Hey everyone, Melmo44 here. I’d been debating what to do, subject-wise, for my first post, when a surprise showed up in the mail on Monday.
And, that pretty much made my decision for me. It’s no secret that I’m a huge fan of the band, even going so far as to use them as inspiration here on Hero Machine more than once. For anyone not familiar, Sabaton is a Swedish power-metal band whose lyrical content is based on military history. They tend to gravitate toward the two world wars, but also dedicated an entire album to the Swedish Empire (Carolus Rex) and another to songs reflecting the ideas of Sun Tzu (The Art of War). As the title implies, The Last Stand is an album detailing various last stands and last ditch efforts throughout the history of war. So with that, let’s see what we have. Do bear in mind during this review that I don’t really have knowledge about the technical aspects of music so I’m looking at this from an aesthetic perspective; how it sounds and how it makes you feel when you listen to it.
The first thing I noticed was that this album has a lot of diversity in subject matter. There are two songs, Last Dying Breath and The Lost Battalion which are taken from the First World War. The latter of which is preceded by the ominous spoken Diary of an Unknown Soldier, which features Iced Earth’s Jon Schaffer providing the narration. For WWII, there is only one entry, The Last Battle. The rest of the songs cross a large range of time and settings, from the opener, arguably one of the most famous last stands in history (Sparta), to the Anglo-Zulu War (Rorke’s Drift), the end of the samurai (Shiroyama), and the Soviet-Afghan War (Hill 3234). It was refreshing to see the band tackle subjects from outside their usual repertoire and go further into history.
The second thing I noticed was how diverse the songs themselves are. As far as Sabaton goes, I’ve never had the problem of their songs all running together and sounding the same. So it was nice to see that trend continued. While there is the common thread of the theme running through the songs, each one is very distinct and individual in sound. And somehow, it all works. I don’t ever find the song transitions to be jarring, despite the disparate tones. There was, however, one overarching element that the songs had, and it was something pretty much absent from their last album: keyboards. I’m talking big, snyth-y, out-in-front keyboards. There’s the big, 80’s vibe on The Last Battle, the decidedly Deep Purplish feel of Blood of Bannockburn, to the dark drum/synth combination of Lost Battalion that reminds me a lot of something like Judas Priest’s Blood Red Skies. It might not be to everyone’s taste, but I was glad to see it back.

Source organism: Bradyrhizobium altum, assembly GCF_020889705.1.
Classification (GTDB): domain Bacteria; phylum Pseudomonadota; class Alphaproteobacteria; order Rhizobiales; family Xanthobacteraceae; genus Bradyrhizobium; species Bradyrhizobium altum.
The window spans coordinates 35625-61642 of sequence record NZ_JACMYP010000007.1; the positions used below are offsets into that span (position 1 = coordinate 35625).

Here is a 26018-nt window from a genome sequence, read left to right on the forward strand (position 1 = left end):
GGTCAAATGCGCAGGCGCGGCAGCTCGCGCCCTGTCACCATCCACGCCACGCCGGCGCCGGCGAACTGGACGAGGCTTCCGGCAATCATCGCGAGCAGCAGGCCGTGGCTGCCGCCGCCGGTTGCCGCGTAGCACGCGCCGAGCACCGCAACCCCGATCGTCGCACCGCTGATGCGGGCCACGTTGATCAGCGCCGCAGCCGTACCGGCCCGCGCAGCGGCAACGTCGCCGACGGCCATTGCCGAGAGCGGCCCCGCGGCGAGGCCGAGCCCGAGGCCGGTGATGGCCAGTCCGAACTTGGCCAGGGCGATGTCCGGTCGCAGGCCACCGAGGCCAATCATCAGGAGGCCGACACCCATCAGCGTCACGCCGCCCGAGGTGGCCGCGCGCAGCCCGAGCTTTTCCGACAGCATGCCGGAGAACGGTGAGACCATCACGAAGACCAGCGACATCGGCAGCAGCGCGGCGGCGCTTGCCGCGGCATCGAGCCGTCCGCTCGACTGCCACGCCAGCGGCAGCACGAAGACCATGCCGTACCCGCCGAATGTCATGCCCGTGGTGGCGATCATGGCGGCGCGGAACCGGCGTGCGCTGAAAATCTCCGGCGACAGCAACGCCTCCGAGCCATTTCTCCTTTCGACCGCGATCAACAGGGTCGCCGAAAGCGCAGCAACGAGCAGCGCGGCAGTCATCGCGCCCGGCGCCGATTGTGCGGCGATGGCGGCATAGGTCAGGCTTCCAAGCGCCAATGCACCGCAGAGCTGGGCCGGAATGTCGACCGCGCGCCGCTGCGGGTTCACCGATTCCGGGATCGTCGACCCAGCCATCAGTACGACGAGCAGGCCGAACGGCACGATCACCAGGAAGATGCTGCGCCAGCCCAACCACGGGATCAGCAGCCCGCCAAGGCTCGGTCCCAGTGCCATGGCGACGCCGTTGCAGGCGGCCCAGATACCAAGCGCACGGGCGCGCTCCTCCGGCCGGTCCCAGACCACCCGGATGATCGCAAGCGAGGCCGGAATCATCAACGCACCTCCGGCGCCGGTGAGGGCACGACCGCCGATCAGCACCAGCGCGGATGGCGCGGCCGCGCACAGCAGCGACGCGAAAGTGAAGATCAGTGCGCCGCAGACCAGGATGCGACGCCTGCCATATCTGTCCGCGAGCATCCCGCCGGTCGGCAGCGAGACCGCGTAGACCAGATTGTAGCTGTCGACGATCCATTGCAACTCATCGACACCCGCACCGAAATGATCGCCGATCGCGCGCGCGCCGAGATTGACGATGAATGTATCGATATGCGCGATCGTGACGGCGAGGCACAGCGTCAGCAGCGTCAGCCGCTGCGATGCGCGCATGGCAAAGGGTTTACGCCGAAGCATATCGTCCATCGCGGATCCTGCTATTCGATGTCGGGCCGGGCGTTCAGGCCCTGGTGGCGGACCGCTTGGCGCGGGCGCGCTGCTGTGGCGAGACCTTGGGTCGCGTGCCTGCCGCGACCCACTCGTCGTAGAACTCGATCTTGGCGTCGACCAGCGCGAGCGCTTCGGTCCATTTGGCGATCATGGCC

There is one final thing I want to touch on before giving my final verdict. Now generally Sabaton will include a cover or two at the end of their albums (or at least most versions), and they are generally really excellently done. They tend to follow Sabaton’s ‘theme’, such In the Army Now, For Whom the Bell Tolls, or Twilight of the Thunder God. My version came with two covers: Camouflage, originally by Stan Ridgway, and All Guns Blazing, originally by Judas Priest. I’d not heard Camouflage before, and we listened to the original after to see how the two compared. Between this and In the Army Now, it amazes me how Sabaton takes these New Wave (anti-)war songs and injects them with so much life and energy. Nothing against the originals, but there’s so much more power in these covers. Now obviously, I was already familiar with All Guns Blazing, being a song from the album Painkiller (fun fact: it has the record for longest and most consistent play time in my car of any album ever). And this cover… the only way I can describe it is to say it’s the absolute weirdest and most amazing thing ever. One part of that is guitarist Thobbe Englund’s distorted co-vocals beside frontman Joakim Broden’s deep, powerful voice. It’s not going to be to everyone’s taste and I can understand that, but I thought it was so cool.
So in conclusion, what do I think of The Last Stand? In a word: superb. Big, powerful songs that are ridiculously catchy and fire you up when you listen to them. Honestly. Listen to Winged Hussars and tell me you don’t feel amazing afterward. It doesn’t unseat my favorite Sabaton album (Carolus Rex), but it’s pretty much on par. And not only that, but these are real events, you learn something listening to this. Metal that teaches you history? That’s pretty much perfect in my book.